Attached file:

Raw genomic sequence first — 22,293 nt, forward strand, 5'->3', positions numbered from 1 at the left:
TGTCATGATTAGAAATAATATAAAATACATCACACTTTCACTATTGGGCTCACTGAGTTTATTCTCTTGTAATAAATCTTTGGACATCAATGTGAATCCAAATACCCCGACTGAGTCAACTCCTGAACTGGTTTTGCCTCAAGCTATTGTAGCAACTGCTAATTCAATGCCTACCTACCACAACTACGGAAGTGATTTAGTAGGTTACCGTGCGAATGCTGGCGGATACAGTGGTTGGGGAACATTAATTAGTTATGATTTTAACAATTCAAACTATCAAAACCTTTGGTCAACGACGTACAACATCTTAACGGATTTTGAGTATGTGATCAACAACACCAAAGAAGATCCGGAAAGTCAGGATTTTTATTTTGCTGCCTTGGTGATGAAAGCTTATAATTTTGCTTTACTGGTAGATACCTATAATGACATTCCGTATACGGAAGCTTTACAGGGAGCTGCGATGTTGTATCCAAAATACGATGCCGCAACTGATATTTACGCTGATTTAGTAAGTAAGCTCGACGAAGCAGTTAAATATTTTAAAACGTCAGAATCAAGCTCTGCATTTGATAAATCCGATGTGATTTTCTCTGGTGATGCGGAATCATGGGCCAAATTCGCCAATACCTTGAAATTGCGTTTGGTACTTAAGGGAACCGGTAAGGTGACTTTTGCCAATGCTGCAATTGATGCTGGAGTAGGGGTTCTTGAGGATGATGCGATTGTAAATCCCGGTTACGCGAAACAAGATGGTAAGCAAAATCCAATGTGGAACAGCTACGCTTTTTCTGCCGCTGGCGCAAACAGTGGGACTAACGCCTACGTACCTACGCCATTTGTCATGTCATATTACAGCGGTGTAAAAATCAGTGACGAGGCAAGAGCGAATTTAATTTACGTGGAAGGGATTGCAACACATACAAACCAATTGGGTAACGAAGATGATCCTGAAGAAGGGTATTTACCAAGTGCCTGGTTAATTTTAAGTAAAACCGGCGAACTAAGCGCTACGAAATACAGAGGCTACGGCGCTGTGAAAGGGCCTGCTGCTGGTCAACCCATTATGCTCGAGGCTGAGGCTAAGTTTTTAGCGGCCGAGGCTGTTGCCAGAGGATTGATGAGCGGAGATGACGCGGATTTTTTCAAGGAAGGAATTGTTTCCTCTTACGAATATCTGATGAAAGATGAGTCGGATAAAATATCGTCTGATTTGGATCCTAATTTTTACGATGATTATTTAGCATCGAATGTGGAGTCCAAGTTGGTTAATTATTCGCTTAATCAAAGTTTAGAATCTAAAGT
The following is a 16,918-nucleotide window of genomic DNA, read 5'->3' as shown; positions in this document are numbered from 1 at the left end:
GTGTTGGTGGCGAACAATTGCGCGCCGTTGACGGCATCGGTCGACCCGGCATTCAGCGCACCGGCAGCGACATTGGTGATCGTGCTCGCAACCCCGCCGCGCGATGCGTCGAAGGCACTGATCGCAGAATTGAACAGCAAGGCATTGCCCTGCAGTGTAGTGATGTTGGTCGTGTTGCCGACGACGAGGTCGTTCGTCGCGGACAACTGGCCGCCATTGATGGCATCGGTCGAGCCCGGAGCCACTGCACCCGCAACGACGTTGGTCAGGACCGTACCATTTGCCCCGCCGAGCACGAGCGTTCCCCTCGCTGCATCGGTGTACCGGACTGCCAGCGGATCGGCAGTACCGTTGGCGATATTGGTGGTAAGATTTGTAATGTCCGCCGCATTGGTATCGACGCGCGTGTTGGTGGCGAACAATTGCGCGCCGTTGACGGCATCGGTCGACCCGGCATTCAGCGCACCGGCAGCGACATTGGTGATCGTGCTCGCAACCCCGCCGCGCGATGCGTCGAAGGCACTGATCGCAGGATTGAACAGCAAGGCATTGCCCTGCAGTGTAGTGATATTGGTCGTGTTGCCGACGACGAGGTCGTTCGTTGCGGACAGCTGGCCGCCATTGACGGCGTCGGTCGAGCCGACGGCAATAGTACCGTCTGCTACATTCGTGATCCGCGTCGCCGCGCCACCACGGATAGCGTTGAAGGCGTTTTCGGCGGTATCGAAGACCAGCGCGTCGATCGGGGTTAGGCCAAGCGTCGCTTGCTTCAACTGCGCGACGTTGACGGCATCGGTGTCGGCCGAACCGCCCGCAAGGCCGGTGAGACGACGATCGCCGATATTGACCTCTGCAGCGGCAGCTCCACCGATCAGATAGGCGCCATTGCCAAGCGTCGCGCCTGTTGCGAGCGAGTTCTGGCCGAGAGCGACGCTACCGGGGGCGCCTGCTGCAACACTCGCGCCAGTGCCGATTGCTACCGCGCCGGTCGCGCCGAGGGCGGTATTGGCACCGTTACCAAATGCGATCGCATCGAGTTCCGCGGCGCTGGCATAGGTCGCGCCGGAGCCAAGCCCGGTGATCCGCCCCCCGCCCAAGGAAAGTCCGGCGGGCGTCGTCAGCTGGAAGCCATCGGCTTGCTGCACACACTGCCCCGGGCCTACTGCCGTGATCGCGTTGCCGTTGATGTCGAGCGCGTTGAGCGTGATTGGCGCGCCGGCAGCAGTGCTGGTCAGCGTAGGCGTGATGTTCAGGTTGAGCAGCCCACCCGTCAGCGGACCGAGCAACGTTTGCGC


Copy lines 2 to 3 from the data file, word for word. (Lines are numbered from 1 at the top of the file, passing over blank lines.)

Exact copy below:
TGTCATGATTAGAAATAATATAAAATACATCACACTTTCACTATTGGGCTCACTGAGTTTATTCTCTTGTAATAAATCTTTGGACATCAATGTGAATCCAAATACCCCGACTGAGTCAACTCCTGAACTGGTTTTGCCTCAAGCTATTGTAGCAACTGCTAATTCAATGCCTACCTACCACAACTACGGAAGTGATTTAGTAGGTTACCGTGCGAATGCTGGCGGATACAGTGGTTGGGGAACATTAATTAGTTATGATTTTAACAATTCAAACTATCAAAACCTTTGGTCAACGACGTACAACATCTTAACGGATTTTGAGTATGTGATCAACAACACCAAAGAAGATCCGGAAAGTCAGGATTTTTATTTTGCTGCCTTGGTGATGAAAGCTTATAATTTTGCTTTACTGGTAGATACCTATAATGACATTCCGTATACGGAAGCTTTACAGGGAGCTGCGATGTTGTATCCAAAATACGATGCCGCAACTGATATTTACGCTGATTTAGTAAGTAAGCTCGACGAAGCAGTTAAATATTTTAAAACGTCAGAATCAAGCTCTGCATTTGATAAATCCGATGTGATTTTCTCTGGTGATGCGGAATCATGGGCCAAATTCGCCAATACCTTGAAATTGCGTTTGGTACTTAAGGGAACCGGTAAGGTGACTTTTGCCAATGCTGCAATTGATGCTGGAGTAGGGGTTCTTGAGGATGATGCGATTGTAAATCCCGGTTACGCGAAACAAGATGGTAAGCAAAATCCAATGTGGAACAGCTACGCTTTTTCTGCCGCTGGCGCAAACAGTGGGACTAACGCCTACGTACCTACGCCATTTGTCATGTCATATTACAGCGGTGTAAAAATCAGTGACGAGGCAAGAGCGAATTTAATTTACGTGGAAGGGATTGCAACACATACAAACCAATTGGGTAACGAAGATGATCCTGAAGAAGGGTATTTACCAAGTGCCTGGTTAATTTTAAGTAAAACCGGCGAACTAAGCGCTACGAAATACAGAGGCTACGGCGCTGTGAAAGGGCCTGCTGCTGGTCAACCCATTATGCTCGAGGCTGAGGCTAAGTTTTTAGCGGCCGAGGCTGTTGCCAGAGGATTGATGAGCGGAGATGACGCGGATTTTTTCAAGGAAGGAATTGTTTCCTCTTACGAATATCTGATGAAAGATGAGTCGGATAAAATATCGTCTGATTTGGATCCTAATTTTTACGATGATTATTTAGCATCGAATGTGGAGTCCAAGTTGGTTAATTATTCGCTTAATCAAAGTTTAGAATCTAAAGT
The following is a 16,918-nucleotide window of genomic DNA, read 5'->3' as shown; positions in this document are numbered from 1 at the left end: